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In Memory of the men of Herringswell who gave their lives in the Second World War

Manís inhumanity to man makes countless thousands mourn.

In Memory of

GEORGE DOUGLAS ARCHIBALD HORREX

Private
6028234
2nd Bn., Essex Regiment
who died on
Friday, 12th June 1942. Age 29.

Additional Information:

Son of Archibald Thomas Horrex, and of Grace Sarah Horrex, of Herringswell, Suffolk.

 

Commemorative Information

Cemetery:

DELHI WAR CEMETERY, India

Grave Reference/
Panel Number:

5. L. 11.

Location:

Delhi War Cemetery is about 11 kilometres from New Delhi, on the eastern outskirts of Delhi Cantonment and occupies a flat rectangular site adjoining the existing cantonment cemetery. Proceed to Delhi Cantonment via Sardar Patel Road to Dhaula Kuan roundabout, then continue along the ring road to Brar Square, over the level crossing, then continue for 1 kilometre along Cemetery Road, the cemetery is on the right hand side. The first Commonwealth War Graves Commission direction sign is on the Dhaula Kuan roundabout and the second on Brar Square just before the railway crossing. The Cemetery has an imposing entrance of Grey Dholpur Stone, within which is one part of the Dual Memorial to 25,000 men of the Army and Air Force of Undivided India who died during the 1939-45 War while on service in non-operational zones - the Delhi and Karachi 1939-1945 War Memorials. Also within the Cemetery, located inside the entrance feature on the left-hand side, is the Delhi 1914-1918 War Memorial commemorating those 1914-1918 War Dead buried in Meerut Cantonment Cemetery whose graves were classified as unmaintainable. The Delhi Cremation Memorial, within the Cemetery next to the Special Memorial erected to Private Mackie, commemorates a member of the W.A.A.F. who was cremated at New Delhi. The ashes were deposited in St. Martin's Church, Delhi, but cannot now be traced by the Church authorities.

Historical Information:

Delhi, the ancient capital of the Mogul Empire, is the capital of the Republic of India. The old city, begun in 1638 by the Emperor Shah Jehan, is a closely built walled city on the western bank of the river Jumna, with many ancient buildings. The new city, built when the capital was transferred from Calcutta to Delhi, is on a rocky platform on the slopes of the hills south of "old" Delhi. The War Cemetery is about 11 kilometres from New Delhi on the eastern outskirts of Delhi Cantonment, and occupies a flat rectangular site adjoining the existing cantonment cemetery. It has an imposing entrance of grey Dholphur stone within which is one part of a dual Memorial to men of the army and air force of Undivided India who died during the 1939-1945 War while on service in non-operational zones. The cemetery also contains the graves of 1022 1939-1945 War Dead. In 1966, ninety-nine War Dead of the First World War were transferred from Nicholson Cemetery, Kashmir Gate, Delhi to Delhi War Cemetery, where the graves could be cared for in perpetuity. One of the 1914/1918 War Dead remains in Nicholson Cemetery and is commemorated by a special memorial in Delhi War Cemetery. Marked by a Private Memorial of Brigadier-General Jennings also contains his wife.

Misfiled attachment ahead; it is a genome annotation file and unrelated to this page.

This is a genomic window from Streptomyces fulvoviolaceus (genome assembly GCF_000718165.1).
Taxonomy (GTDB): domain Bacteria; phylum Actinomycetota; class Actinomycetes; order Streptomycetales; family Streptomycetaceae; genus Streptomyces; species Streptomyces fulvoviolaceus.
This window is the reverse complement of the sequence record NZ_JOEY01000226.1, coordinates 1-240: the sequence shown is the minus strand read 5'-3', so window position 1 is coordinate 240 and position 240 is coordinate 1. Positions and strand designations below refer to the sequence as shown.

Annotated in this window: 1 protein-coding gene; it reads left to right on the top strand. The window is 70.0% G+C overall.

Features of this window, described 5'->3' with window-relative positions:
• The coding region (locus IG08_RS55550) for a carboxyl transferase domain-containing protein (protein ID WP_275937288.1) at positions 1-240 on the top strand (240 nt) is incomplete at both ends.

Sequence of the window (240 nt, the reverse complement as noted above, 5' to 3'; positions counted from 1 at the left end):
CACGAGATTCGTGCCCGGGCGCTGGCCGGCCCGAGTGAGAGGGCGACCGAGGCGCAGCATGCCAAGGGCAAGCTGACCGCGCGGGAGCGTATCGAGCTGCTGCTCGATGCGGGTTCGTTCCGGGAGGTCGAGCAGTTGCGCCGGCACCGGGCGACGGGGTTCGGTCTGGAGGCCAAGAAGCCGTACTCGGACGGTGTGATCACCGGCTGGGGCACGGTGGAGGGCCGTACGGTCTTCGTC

In Memory of

MOSTYN LLEWELLYN DAVIES DSO

Major
230270
General List
who died on
Saturday, 25th March 1944. Age 33.

Church plaque states missing 22nd March 1944 at Crna Trava, Bulgaria whilst performing outstanding services in enemy occupied territory which gained him an immediate award of the DSO.

Additional Information:

Son of Llewellyn Sydney and Clara Lina Andrea Davies; husband of Brenda Margaret Davies M.A. Charted Accountant, Actuary.

 

Commemorative Information

Cemetery:

BELGRADE WAR CEMETERY, Yugoslavia

Grave Reference/
Panel Number:

Joint Grave. 9A. D. 7-8.

Location:

The war cemetery is in Uliga Baju Sekulica, in the city's Fifth Region, and is on the edge of the New Yugoslav Cemetery (Novo Groblije).

Historical Information:

The cemetery was created to receive the remains of British and Commonwealth casualties brought in from more than sixty small burial grounds and from isolated sites all over Yugoslavia. The largest number from any one place came from Milna Military Cemetery and the Royal Naval and Harbour Cemeteries on the island of Vis (Lissa) which was our base. The burials in the War Cemetery include escaped prisoners of war from Italy and Greece. The civilians buried here include a mining technician, a teacher of English, a newpaper correspondent, a member of the Embassy staff and the child of another member of Embassy staff. They were buried or re-buried in the cemetery by permission of the Army Graves Service.

 

 

 

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